Japan might pull out of deflation and join the U.S. in a multi-year reflation process. The key test will be whether the Ministry of Finance and Bank of Japan keep the yen from strengthening against the dollar as the U.S. reflates and Japan’s equities strengthen.
The yen has been relatively stable against the dollar in 2003, and the Ministry of Finance has been more adamant that it will prevent yen strength (though it’s still not clear whether the Bank of Japan will conduct unsterilized currency intervention). In contrast, the last time you could be optimistic about Japan’s outlook (from April to July 2002), Japan let the yen strengthen suddenly from 133 yen per dollar to 116, undermining the recovery.
But new Bank of Japan (BOJ) governor Fukui has shown more flexibility than his predecessor, taking small steps in the right direction by suggesting that the BOJ will buy a range of longer-term Japanese assets. The BOJ’s tolerance of rising yields and falling prices on Japanese government bonds is also encouraging.
To be sure, the BOJ will be Japan’s biggest financial loser in the event of a reflation, since it is a giant holder of Japanese government bonds. Former governor Hayami made clear that he didn’t want to see the BOJ lose money, the yen lose value, the Japanese consumer suffer negative real interest rates, or the consumer pay higher prices — in effect, he made it clear that he preferred deflation to the alternatives.
Fukui hasn’t expressed these views.
Japan’s monetary base is already huge ($10,000 per adult Japanese, quadruple the U.S.). If Japan’s risk-aversion subsides, perhaps due to U.S. leadership, Japan is liquid enough for growth to start. The yen price of gold is above its 10-year moving average. This indicates that Japan no longer has a scarcity of yen. Instead, the country’s deflation reflects a scarcity of risk-taking confidence, a factor that the U.S. reflation might turn around.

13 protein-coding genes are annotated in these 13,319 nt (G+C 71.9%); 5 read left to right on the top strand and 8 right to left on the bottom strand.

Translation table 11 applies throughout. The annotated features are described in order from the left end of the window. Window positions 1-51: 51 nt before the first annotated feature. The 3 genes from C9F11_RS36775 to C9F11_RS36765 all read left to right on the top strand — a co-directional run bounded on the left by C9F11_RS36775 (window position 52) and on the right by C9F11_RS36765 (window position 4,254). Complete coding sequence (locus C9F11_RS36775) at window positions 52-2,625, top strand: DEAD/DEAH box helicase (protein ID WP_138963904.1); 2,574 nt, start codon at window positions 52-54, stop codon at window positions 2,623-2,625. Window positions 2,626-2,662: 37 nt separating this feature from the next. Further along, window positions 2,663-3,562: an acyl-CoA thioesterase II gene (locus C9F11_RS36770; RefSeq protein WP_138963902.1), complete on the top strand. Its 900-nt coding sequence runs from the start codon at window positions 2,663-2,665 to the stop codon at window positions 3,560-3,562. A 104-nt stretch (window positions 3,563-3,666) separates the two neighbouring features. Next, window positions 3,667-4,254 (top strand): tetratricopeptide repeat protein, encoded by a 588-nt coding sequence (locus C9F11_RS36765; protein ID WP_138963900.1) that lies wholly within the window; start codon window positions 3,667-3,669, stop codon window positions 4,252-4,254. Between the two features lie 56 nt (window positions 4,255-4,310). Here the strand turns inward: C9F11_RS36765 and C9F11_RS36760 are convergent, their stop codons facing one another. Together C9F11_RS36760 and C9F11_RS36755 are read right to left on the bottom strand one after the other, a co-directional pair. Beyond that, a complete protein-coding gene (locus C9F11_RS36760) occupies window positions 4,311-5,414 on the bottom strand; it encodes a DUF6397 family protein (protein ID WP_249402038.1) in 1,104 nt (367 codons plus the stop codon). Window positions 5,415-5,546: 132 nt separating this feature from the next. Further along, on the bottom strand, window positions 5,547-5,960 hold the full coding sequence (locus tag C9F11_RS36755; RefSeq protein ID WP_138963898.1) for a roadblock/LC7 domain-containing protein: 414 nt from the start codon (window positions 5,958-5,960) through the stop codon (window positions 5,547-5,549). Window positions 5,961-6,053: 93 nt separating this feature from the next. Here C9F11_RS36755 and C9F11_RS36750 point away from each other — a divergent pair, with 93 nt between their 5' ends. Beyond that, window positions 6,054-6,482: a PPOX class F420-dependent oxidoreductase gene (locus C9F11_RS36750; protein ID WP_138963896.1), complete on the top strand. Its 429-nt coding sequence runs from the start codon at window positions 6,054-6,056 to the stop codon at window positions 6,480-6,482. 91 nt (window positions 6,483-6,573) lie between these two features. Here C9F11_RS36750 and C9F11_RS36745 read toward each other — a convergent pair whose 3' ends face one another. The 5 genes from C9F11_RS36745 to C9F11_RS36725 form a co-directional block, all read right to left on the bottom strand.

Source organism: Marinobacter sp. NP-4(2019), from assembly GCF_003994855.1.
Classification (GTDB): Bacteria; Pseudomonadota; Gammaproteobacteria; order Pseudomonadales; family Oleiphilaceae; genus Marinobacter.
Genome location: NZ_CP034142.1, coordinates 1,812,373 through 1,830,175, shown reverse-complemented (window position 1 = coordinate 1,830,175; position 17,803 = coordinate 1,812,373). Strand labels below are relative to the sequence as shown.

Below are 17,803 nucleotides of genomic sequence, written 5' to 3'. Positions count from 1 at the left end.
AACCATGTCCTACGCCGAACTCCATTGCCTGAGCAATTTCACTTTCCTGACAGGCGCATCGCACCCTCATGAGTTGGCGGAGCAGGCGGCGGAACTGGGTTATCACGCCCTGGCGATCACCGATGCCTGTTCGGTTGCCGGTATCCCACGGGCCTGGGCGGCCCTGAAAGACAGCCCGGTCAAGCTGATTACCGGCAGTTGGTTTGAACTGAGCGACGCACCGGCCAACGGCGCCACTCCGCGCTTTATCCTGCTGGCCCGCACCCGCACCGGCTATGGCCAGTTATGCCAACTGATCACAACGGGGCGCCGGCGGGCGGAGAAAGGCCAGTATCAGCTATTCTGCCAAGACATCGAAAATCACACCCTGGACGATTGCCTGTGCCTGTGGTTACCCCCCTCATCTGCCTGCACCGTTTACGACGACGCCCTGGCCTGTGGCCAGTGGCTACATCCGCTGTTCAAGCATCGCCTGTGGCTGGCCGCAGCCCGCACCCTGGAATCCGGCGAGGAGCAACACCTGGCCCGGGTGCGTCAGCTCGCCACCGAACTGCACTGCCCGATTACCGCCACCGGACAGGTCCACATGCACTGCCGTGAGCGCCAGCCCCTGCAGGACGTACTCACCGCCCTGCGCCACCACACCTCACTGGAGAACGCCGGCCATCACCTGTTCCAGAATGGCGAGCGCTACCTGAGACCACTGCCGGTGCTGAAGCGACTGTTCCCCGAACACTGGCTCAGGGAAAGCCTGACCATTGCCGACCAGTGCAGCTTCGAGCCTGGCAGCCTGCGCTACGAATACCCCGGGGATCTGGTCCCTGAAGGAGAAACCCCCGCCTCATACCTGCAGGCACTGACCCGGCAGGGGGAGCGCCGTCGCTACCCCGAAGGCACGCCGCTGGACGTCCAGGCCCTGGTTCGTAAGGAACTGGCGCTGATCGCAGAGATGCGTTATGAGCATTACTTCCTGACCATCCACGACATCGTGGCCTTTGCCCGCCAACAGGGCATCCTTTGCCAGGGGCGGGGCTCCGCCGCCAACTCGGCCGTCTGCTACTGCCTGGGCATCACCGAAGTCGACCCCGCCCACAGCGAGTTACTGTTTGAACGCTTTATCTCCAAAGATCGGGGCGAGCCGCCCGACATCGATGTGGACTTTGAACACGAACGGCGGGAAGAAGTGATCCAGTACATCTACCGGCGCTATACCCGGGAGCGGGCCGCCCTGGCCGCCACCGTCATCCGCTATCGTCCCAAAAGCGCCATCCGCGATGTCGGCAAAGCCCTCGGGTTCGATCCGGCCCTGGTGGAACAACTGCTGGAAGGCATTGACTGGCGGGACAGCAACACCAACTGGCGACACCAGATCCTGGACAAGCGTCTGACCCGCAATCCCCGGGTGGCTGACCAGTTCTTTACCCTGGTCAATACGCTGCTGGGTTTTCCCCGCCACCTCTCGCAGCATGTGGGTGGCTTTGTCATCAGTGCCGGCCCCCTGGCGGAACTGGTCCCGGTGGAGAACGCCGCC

More, Japan’s consumer price inflation rate has turned less negative, though part of this is due to higher energy prices. In May 2003 (the latest reading), consumer prices were down 0.2 percent from a year earlier. In the spring of 2002, consumer prices were falling at a 1.5 percent annual rate.
Make no mistake about it, Japan is still a rich country. It has the world’s biggest net international investment position, the biggest international reserves, and one of the highest per capita incomes. Despite a large government debt, Japan’s debt-service ratio is low due to low interest rates. While Japan has depleted its value in recent years, it still has enough assets and educated population to create reasonably strong growth once deflation subsides.
For the record, Japan has had false reflation starts in the past. But the key difference this time around is that global monetary conditions now point to reflation. This is a sharp contrast with the global monetary conditions of the 1990s, when tight money outside Japan caused disinflation and deflation. In effect, Japan’s monetary stimulus is now swimming with the current, rather than against it. It should be strong enough to end Japan’s deflation as long as the BOJ doesn’t actively derail the upturn.
Japan has a choice. As Japan attracts capital, it can let prices rise or it can let the yen rise. In May and June of 2002, it let the yen rise, causing the deflation to continue. This time it seems more strongly resolved to preventing yen strength, offering the possibility of reflation.
In the past, Japan needed to change its monetary policy in order to break its deflation spiral. But now there is another possibility — U.S. reflation could be powerful enough to convince Japan’s private sector that deflation can end.